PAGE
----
Kids and structure

In these times when structured programs and expert instruction are available for everything, people can come to believe that allowing kids an open schedule with plenty of free play will keep them from future success. How, they may ask, will kids be able to structure their lives if they just run around and play all the time?

Thanks to a recent study, we have the beginnings of a scientific answer. The University of Colorado Boulder found that the less time kids spent in structured activities, the better they were at setting and achieving their own goals. While this may cause some people to do a double take, if we put aside societal messages about kids and achievement and reconnect with our common sense, the results become completely unsurprising.

After all, what do kids do when left alone to play? They imagine, they ponder, and they figure stuff out. When my daughters were young children, they had a game called Little People Land. In this elaborate set-up, they created a community complete with government, services, and recreation for its citizens. Little People Land was generally a happy place, but sometimes problems arose and had to be addressed. In the game of Little People Land, the players processed all facets of life as they observed them. It was a place to practice, if you will, being grown-ups while still relishing the joys of childhood.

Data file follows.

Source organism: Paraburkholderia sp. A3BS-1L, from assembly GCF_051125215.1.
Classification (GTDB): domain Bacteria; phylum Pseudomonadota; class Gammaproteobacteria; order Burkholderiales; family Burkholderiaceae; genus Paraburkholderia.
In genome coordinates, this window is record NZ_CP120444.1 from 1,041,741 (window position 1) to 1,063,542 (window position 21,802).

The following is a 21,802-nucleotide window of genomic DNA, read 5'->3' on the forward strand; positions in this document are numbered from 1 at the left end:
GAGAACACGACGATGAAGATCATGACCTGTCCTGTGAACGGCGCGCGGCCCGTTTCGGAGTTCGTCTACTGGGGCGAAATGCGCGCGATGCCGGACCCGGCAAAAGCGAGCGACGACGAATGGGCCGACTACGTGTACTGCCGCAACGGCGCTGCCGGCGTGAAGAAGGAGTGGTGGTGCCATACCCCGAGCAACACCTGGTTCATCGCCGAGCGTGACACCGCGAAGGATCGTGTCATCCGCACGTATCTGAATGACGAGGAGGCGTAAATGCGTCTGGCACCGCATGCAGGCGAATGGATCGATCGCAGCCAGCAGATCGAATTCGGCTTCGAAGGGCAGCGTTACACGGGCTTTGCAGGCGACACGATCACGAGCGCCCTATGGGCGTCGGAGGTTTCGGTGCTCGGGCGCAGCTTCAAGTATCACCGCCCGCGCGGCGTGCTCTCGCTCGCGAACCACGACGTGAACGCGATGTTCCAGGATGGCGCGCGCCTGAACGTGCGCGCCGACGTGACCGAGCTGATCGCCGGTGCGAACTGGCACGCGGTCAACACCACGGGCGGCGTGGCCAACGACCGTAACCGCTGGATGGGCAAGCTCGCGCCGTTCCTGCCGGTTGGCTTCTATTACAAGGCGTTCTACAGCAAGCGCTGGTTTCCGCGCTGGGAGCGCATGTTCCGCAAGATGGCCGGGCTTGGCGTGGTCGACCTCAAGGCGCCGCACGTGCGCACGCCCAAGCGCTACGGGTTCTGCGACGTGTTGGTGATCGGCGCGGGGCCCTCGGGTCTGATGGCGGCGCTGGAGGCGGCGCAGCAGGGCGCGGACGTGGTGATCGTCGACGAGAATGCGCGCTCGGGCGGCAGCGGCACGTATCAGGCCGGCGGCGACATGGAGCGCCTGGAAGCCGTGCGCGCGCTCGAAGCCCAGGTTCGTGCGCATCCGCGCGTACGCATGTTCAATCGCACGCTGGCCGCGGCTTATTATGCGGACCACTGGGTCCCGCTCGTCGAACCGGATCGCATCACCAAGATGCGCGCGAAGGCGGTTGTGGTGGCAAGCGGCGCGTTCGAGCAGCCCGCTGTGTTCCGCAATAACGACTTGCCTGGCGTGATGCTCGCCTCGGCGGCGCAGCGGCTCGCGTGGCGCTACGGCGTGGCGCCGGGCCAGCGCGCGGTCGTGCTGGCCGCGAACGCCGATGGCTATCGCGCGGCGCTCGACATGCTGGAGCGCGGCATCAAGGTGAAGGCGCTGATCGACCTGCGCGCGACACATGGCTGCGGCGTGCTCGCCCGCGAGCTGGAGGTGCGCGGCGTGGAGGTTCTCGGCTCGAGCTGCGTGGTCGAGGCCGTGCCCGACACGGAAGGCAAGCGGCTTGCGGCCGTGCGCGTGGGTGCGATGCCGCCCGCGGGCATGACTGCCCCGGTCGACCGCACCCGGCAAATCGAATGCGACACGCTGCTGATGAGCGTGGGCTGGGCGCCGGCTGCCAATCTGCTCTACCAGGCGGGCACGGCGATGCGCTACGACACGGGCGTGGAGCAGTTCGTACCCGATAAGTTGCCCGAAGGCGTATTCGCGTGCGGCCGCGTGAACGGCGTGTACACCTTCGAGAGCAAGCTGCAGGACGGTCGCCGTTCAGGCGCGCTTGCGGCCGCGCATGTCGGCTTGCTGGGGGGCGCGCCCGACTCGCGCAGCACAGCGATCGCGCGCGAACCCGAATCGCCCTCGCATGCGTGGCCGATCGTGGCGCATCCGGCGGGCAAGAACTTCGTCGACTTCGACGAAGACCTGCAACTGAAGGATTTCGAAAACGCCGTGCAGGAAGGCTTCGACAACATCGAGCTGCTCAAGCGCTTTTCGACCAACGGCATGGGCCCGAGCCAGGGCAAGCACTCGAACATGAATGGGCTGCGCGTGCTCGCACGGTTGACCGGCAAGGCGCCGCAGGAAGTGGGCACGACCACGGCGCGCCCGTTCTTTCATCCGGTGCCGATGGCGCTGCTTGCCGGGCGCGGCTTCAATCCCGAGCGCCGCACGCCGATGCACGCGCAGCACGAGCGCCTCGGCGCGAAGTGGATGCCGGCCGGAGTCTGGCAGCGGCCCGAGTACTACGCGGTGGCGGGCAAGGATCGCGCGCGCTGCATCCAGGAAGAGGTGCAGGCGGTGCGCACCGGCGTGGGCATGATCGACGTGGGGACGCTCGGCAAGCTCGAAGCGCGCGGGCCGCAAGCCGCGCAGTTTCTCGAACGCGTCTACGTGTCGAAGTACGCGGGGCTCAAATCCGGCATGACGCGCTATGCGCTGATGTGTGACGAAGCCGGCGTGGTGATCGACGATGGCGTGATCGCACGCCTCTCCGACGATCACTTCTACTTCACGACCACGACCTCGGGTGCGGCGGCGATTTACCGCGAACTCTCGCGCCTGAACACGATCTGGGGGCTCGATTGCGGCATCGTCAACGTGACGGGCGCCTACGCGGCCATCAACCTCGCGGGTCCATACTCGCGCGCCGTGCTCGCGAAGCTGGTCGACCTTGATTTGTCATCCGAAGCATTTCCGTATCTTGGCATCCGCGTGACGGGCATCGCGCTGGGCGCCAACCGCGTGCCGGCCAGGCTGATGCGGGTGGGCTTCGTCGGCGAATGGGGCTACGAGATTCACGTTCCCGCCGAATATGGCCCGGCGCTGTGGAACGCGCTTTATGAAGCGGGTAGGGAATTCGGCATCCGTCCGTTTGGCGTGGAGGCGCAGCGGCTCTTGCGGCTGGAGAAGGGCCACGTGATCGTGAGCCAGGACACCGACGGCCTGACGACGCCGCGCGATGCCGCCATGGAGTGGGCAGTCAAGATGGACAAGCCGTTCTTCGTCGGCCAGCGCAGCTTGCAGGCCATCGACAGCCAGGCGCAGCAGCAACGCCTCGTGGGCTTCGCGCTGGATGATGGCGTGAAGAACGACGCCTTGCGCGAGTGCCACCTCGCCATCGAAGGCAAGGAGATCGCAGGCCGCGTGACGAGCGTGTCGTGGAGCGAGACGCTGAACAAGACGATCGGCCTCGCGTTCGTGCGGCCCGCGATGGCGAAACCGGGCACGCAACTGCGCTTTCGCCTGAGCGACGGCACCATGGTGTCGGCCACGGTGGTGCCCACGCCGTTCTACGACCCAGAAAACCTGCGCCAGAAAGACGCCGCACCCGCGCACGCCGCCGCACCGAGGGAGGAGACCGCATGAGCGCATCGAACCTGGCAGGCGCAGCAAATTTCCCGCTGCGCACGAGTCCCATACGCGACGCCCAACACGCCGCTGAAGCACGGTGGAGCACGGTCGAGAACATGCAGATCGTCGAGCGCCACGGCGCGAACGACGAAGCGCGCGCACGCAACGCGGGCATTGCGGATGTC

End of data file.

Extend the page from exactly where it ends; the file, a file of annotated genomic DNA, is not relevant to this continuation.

When left to their own devices, kids become very good at using their time constructively. They decide, for example, when to leave Little People Land for lunch, or physical activity outdoors. They decide whether to read a book, and for how long, or whether writing or drawing or building or baking should be on the day’s agenda instead. When they’re in an unsupervised game with other kids, they negotiate the rules and structure. Those of us who’ve observed kids living this way know that they don’t just wander aimlessly through life. Goal setting and organizational skills are part of the vast and valuable skill set they develop.

Letting kids play can make life easier for parents in the long term, too. Now that my kids are teens, they have no problem being in charge of their lives. They balance complicated schedules which involve college classes, jobs, volunteer positions, and performances. How much executive function does it take to start a theater company, for instance, as one daughter has done? Choosing plays, scheduling auditions, casting, creating rehearsal schedules, renting a theater, putting together costumes, learning lines, directing the play, and getting the word out to the public – yeah, it takes quite a lot.

I’m glad that science is validating the value of unstructured time for kids, but I didn’t need a study to know that those years in Little People Land were well spent. Play on.


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